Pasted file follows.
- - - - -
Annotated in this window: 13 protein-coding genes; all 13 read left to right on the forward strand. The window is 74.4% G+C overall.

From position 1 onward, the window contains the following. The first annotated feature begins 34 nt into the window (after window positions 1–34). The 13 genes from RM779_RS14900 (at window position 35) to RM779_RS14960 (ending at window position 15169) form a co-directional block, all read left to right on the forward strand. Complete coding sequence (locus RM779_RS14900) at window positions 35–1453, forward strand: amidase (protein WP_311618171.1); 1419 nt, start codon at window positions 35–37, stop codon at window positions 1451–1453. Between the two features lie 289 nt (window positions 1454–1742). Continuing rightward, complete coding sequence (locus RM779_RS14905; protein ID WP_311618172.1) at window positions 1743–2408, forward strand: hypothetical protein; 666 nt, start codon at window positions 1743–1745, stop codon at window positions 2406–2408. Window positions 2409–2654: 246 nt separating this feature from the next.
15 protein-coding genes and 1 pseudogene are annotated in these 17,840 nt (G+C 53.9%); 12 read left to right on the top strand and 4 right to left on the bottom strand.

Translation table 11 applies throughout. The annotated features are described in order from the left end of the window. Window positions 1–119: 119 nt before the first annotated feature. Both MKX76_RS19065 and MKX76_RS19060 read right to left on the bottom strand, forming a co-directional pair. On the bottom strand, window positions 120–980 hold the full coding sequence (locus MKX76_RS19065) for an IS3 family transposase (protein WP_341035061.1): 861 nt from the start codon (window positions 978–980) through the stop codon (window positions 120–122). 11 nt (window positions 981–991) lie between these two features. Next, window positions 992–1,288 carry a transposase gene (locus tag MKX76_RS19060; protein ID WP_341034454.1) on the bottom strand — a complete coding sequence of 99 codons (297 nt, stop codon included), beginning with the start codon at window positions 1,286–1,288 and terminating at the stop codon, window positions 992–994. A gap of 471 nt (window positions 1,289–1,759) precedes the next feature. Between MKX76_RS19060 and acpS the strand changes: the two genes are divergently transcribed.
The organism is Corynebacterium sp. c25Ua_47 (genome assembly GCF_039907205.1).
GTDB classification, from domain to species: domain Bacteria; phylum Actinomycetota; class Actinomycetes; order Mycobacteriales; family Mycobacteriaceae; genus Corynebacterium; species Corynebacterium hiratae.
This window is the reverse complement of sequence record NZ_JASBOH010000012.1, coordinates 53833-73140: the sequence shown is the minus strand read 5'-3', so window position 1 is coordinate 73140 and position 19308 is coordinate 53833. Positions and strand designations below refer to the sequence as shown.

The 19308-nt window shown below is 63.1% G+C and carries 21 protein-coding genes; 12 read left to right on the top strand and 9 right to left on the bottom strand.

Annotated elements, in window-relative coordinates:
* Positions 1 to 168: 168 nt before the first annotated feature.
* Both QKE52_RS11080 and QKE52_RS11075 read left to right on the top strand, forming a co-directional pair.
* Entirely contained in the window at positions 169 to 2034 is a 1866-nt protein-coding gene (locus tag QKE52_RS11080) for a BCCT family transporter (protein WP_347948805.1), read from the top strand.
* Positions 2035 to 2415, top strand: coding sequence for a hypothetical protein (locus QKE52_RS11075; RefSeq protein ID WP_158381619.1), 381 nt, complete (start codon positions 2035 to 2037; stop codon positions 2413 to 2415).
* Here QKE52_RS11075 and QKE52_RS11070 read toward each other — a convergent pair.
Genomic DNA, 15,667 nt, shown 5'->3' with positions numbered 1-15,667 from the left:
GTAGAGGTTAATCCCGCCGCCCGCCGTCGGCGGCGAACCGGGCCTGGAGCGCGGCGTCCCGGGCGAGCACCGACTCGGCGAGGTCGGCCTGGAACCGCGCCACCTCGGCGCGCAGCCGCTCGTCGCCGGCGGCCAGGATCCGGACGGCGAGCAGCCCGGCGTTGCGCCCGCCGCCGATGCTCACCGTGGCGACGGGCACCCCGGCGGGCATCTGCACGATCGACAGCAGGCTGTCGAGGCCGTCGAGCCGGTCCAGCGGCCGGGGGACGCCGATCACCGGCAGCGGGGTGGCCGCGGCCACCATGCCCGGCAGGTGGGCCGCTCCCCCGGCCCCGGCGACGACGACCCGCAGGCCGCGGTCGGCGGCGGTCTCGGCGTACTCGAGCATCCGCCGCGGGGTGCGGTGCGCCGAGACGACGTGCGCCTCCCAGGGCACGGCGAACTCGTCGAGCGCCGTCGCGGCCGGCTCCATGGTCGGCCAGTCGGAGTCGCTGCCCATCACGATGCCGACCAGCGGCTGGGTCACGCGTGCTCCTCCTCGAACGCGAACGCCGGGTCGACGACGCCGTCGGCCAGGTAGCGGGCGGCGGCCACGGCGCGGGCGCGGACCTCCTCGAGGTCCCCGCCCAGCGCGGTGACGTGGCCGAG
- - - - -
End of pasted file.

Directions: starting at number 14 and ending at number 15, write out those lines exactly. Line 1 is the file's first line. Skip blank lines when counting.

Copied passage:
* Here QKE52_RS11075 and QKE52_RS11070 read toward each other — a convergent pair.
Genomic DNA, 15,667 nt, shown 5'->3' with positions numbered 1-15,667 from the left: